[RC5] Gene sequencing next d.net project?

Martin Hecko martineno at hotmail.com
Sun Dec 5 11:33:34 EST 1999

>I love the idea but what exactly do you propose?
>I myself have been toying with the idea of 3D Protein Structure
>analysis.  The problem is huge and I'm just trying to decide how you
>would split the analysis into distributable packets which could be
>divided and integrated.  I think d.net could do wonders for that sort of
>analysis.  If anyone has any ideas on how to go about with the division
>of the problem, I'd love to hear it.

If you look into the archives of this mailing list you will find that the 
protein folding has been suggested. The thread is here:


I quote one particualarly informative mail:

----begin quote
Ronald Van Iwaarden (rrt0136 at ibm.net)
Thu, 26 Feb 98 17:17:18

On Thu, 26 Feb 98 15:17:48 -0600, gindrup at okway.okstate.edu wrote:

>The rules are sufficiently well known. How do you distribute it? Each 
>client has to have a whole protein and at that point it takes a *long* time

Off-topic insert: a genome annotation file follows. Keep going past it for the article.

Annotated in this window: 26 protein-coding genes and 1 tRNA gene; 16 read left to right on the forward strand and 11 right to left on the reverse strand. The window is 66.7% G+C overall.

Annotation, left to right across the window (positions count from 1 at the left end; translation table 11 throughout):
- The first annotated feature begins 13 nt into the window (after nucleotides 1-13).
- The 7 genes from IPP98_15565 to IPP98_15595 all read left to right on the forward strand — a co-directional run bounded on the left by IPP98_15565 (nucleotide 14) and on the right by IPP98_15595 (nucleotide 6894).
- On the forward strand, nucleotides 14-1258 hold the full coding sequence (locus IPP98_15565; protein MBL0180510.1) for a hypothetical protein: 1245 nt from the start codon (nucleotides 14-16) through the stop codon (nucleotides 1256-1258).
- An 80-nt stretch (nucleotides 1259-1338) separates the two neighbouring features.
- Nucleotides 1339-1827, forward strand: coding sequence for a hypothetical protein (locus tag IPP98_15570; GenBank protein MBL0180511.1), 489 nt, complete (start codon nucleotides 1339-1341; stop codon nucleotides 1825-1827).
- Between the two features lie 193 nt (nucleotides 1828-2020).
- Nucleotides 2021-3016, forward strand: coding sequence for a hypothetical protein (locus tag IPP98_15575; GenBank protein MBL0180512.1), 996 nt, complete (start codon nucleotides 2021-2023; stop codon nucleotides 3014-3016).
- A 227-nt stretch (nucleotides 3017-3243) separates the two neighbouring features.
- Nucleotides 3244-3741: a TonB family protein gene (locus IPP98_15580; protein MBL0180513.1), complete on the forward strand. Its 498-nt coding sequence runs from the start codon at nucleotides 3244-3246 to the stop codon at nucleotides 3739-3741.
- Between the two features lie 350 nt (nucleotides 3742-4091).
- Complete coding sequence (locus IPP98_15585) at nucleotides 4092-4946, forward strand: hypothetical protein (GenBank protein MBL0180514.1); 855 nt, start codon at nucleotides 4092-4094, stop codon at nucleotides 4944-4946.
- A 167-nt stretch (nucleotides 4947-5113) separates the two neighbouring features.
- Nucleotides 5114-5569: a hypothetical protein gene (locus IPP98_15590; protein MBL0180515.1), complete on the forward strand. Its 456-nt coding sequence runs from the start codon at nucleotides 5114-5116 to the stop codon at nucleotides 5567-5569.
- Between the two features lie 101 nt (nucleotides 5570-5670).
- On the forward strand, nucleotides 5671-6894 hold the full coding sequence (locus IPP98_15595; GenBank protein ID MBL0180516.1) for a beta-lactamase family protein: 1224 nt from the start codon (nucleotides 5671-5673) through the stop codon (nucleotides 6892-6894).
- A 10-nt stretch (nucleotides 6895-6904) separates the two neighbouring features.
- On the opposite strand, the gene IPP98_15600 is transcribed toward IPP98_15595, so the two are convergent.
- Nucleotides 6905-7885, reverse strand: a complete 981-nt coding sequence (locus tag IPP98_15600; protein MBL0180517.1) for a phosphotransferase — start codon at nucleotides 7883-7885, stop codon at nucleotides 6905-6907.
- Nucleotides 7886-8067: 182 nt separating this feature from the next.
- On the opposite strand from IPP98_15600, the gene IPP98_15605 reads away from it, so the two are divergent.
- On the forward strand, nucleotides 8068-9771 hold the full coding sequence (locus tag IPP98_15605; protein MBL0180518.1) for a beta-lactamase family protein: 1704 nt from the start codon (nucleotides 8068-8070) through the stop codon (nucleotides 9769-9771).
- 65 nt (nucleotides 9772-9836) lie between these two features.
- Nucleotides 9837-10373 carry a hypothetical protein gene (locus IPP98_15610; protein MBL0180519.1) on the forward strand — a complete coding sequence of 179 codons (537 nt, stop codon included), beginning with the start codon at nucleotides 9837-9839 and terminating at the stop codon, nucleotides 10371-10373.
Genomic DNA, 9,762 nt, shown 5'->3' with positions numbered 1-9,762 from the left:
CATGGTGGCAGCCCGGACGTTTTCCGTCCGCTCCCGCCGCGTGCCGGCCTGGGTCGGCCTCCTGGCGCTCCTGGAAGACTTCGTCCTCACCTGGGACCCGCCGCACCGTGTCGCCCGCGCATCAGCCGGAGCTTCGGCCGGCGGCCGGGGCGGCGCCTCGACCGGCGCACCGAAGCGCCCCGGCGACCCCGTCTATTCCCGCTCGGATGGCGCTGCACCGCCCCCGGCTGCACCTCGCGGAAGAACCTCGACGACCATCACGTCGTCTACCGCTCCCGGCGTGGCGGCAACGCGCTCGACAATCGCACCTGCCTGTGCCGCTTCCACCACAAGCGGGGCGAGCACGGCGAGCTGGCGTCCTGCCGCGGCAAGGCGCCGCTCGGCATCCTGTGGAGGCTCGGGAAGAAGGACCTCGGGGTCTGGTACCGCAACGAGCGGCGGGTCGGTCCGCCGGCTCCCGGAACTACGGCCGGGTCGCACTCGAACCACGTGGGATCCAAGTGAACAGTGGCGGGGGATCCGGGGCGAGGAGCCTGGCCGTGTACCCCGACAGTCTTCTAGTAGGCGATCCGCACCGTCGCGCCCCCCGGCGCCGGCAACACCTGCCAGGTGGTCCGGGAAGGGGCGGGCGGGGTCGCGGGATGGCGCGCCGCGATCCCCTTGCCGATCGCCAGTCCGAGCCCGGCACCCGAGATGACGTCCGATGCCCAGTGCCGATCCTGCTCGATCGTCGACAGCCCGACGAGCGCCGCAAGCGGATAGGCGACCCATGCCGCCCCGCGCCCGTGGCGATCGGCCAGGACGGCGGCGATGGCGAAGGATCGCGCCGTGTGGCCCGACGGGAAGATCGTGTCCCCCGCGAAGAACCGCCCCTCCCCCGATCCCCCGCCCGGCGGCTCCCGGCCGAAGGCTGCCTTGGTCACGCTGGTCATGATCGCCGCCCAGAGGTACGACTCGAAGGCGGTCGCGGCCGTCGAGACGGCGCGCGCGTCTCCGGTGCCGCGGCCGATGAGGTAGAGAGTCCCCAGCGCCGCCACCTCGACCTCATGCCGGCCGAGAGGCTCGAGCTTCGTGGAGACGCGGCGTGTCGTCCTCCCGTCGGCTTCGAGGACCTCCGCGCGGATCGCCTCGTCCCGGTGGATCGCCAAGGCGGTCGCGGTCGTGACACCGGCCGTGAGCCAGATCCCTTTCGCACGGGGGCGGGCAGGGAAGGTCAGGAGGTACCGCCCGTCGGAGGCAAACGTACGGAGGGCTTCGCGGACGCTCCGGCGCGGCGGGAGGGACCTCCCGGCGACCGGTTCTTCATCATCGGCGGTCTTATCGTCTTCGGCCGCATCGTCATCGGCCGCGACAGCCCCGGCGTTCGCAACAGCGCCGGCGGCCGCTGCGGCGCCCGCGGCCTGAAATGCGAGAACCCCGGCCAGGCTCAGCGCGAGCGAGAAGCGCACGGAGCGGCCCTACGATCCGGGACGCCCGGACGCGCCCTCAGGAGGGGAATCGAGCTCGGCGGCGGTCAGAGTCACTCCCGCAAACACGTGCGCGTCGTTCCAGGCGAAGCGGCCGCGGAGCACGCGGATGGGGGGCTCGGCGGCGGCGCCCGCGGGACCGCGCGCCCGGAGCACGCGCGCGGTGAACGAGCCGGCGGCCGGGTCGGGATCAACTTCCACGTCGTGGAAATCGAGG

>for that client to fold the protein. If we break it into functional units 
>distributed across clients, the problem is again communications bandwidth.

The protein folding problem can be stated as a global minimization
That is, find the lowest energy configuration given that it can take on a  
continum of different configurations. This problem can then be solved using 
a branch and bound technique based on interval arithmetic. I have software 
that does the branch and bound and am presently working on writing a  
general parallel framework for it at this time.

In many ways, it is very similar to how we have solved DES or RC5, you
request a region of the space and search it. If someone else informs you of 
a better energy configuration than exists in your region (this can be 
rigorously verified on finite precision machines like our computers), you 
prune your region and then request another region to search. This can either 
be set up as a client server system like d.net uses but could tend to be 
inefficient and it is better to organize it as a group of machines, each 
requesting boxes from eachother. Early on in the search, communication is 
relatively low but as you get closer to finding the true solution, 
communication increases rapidly, similarly to how communication almost 
certainly increased while doing DES-II when we grew close to the end.

-----end quote

(the sunny side of life)


The question seldom addressed is *where* Medusa had snakes. Underarm hair is 
an even more embarassing problem when it keeps biting the top of the 
deodorant bottle.
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